Mixing up a batch of this sparkly reindeer toothpaste is sure to get any little scientist excited about chemistry. This is a pepperminty holiday twist on the popular Elephant Toothpaste demonstration. With just a few ingredients, the results are amazing!

Grab 30 easy-to-follow science experiments kids will beg to repeat (plus a no prep science journal to keep track of their results!) in our shop!

Minty Reindeer Toothpaste

Getting Ready

For this reindeer toothpaste demo, you’ll need to make a quick run to the beauty supply store as well as gather a few supplies from around the house:

  • A clean 12-16 oz plastic bottle (one with a narrow opening is best)
  • 1/2 cup of  20-volume (6%) hydrogen peroxide liquid (This is a higher concentrated hydrogen peroxide than you can find at a beauty supply store. It is often called “developer”.)
  • 1 tablespoon of dish soap
  • Food coloring (optional, about 8-10 drops)
  • Plastic glitter (optional, metal glitter may react with the peroxide so make sure it is plastic glitter)
  • Peppermint essential oil (a few drops for that wintery smell)
  • 1 tablespoon of active dry yeast (1 packet)
  • Warm water
  • Small cup or bowl
  • Funnel (optional)
  • Baking pan or something to catch the foam
  • Safety goggles

Making the Reindeer Toothpaste

Once we had all of our supplies, I called my kiddos over and explained we were going to make reindeer toothpaste.

We started by mixing the 1 tablespoon of yeast with 4 tablespoons of warm water until most of the clumps were gone.

Minty Reindeer Toothpaste

While we waited for the yeast to bubble a bit, we turned our attention to the plastic bottle.  My 3 year old added a squirt of dish soap, while my 5 year old added several drops of wintery blue food coloring.

Next, we added several good shakes of plastic silver glitter to the bottle using a funnel.

Minty Reindeer ToothpasteI added a few drops of peppermint essential oil to give the solution a wintry scent.

Finally, I added a 1/2 cup of the 6% hydrogen peroxide solution to the bottle and gently swirled it around to mix it.

We couldn’t find our kiddos’ safety goggles so I quickly poured the yeast solution into the bottle using a funnel.  The reaction was immediate! I could barely get the funnel out before the foam had reached the mouth of the bottle.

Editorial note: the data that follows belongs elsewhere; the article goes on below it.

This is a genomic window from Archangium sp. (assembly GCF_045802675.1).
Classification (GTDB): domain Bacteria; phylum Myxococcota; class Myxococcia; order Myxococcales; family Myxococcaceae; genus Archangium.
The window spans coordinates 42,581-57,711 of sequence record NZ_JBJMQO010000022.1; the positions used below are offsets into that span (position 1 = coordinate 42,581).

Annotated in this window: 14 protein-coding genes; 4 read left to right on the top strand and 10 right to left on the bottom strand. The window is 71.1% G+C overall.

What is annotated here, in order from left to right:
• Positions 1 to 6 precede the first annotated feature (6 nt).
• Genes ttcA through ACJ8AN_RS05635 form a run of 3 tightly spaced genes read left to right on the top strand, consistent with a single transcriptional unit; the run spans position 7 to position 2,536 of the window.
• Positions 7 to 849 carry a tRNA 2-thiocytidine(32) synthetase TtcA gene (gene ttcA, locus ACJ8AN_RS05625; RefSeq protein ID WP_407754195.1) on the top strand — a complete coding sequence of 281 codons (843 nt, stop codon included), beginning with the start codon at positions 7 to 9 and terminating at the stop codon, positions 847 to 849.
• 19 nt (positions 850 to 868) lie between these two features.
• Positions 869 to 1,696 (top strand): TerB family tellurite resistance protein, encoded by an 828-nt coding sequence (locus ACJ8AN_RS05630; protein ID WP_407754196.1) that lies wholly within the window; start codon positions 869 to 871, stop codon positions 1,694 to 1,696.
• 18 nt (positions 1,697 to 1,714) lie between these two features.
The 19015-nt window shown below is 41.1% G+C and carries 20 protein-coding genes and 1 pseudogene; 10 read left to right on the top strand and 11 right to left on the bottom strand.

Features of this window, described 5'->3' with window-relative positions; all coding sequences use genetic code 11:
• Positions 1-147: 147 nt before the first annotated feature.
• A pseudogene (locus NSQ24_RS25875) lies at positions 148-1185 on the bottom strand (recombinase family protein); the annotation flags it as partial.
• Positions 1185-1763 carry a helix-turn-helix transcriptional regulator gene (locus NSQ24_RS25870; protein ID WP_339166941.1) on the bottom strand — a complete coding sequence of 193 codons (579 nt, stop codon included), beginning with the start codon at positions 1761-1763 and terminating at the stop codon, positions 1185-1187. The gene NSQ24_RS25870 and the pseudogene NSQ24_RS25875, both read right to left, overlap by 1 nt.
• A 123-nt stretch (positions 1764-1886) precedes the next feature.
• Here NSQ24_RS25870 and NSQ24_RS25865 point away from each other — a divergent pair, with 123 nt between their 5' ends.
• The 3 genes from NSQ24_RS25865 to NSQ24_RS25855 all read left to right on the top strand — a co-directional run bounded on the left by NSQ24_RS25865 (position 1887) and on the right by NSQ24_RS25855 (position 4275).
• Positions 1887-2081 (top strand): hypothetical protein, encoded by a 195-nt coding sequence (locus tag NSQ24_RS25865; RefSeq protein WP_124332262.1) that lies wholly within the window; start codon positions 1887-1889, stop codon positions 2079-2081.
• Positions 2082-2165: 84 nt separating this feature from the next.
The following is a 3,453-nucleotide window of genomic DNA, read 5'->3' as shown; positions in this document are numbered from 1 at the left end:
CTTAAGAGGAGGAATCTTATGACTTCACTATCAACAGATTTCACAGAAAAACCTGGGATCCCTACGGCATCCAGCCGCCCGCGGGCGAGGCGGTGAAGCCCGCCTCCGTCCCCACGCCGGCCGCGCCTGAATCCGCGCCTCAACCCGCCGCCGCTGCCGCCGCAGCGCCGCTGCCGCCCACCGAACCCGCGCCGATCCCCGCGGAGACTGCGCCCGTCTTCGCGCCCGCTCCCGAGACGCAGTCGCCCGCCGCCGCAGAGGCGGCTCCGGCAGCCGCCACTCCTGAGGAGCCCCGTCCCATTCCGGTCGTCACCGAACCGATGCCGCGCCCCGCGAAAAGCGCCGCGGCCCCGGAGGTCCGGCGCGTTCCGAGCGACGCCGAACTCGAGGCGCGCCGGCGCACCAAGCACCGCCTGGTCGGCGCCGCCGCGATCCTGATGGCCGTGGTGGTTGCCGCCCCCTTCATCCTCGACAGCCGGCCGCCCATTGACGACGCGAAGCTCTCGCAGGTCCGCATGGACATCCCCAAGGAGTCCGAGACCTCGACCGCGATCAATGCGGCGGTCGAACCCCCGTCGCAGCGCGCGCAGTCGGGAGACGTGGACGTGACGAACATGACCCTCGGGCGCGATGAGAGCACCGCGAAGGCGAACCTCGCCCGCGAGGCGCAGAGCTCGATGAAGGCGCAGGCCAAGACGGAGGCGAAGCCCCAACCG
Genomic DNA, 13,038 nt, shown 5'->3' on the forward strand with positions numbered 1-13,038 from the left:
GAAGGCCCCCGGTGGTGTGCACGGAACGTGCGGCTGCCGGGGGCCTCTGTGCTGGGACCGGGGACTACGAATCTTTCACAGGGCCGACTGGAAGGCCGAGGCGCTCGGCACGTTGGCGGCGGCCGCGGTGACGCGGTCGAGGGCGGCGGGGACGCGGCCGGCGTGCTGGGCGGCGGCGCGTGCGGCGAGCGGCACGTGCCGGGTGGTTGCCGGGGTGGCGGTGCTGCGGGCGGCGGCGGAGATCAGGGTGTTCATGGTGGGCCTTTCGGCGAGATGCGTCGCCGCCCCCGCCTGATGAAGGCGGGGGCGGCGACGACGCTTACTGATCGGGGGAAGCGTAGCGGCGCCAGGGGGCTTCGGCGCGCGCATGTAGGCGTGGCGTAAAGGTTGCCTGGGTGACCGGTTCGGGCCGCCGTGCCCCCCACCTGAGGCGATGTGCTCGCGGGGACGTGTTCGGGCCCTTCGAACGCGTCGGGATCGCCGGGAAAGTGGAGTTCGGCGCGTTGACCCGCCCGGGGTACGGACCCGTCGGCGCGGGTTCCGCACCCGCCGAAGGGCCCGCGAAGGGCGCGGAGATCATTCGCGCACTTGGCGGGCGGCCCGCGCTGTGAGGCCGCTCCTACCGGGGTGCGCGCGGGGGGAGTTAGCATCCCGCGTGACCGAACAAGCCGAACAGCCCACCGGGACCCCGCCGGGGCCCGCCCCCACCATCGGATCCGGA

You can see how fast the reaction is in during our second time making the reindeer toothpaste.  There’s no funnel this time to get in the way of all of that foam!

Minty Reindeer Toothpaste

Both of my children were amazed and couldn’t stop staring as the foam oozed over the edge of the bottle and down the side, filling the pan.

Minty Reindeer Toothpaste

Of course they couldn’t resist touching the sparkly foam!

While they were playing with it, they noticed that the bottle was warm. and while playing with it noticed the bottle was warm!

Minty Reindeer Toothpaste

After I explained that it was safe, they both demanded that we do it again.  Good thing I got the large bottle of peroxide!

The Science Behind It

The yeast we added to the hydrogen peroxide acted as a catalyst (a helper) that sped up the breaking down of the hydrogen peroxide into water and oxygen.

The oxygen gas became trapped by the soap and made the massive amount of bubbly foam that oozed out of the top of the bottle.

The bottle felt warm because the breaking down of hydrogen peroxide into water and oxygen is an exothermic reaction that produces heat.

Minty Reindeer Toothpaste

The specific enzyme that acts a a catalyst in yeast is called catalase – a common enzyme found in almost all living organisms exposed to oxygen including people.

So what do you think will happen when you pour hydrogen peroxide on a cut? It reacts with the catalase enzyme in your body and the hydrogen peroxide breaks down forming oxygen bubbles on your skin!

Super Cool Science

Grab 30 easy-to-follow science experiments kids will beg to repeat (plus a no prep science journal to keep track of their results!) in our shop!

Similar Posts


  1. Hello, is the resulting toothpaste safe for my kiddo to play with? He LOVES sensory stuff. He will want to immerse his hands in this when it’s done. Will the hydrogen peroxide hurt his skin?

  2. Hi there! This craft looks amazing. I was under the impression that these “toothpaste” science experiments that use hydrogen peroxide aren’t safe to touch? Is this one special? It would be amazing if my students could actually use the substance as a sensory material once the “explosion” is done

    1. I’ve done this exact experiment and it’s always a hit (even for me). I read that the kids shouldn’t touch it. One of my students managed to stick her finger in it when I wasn’t looking and it slightly burned her finger(she also had very sensitive skin) not sure what’s different with this one that lets kids touch it but no matter what it’s a fun experiment

Leave a Reply

Your email address will not be published. Required fields are marked *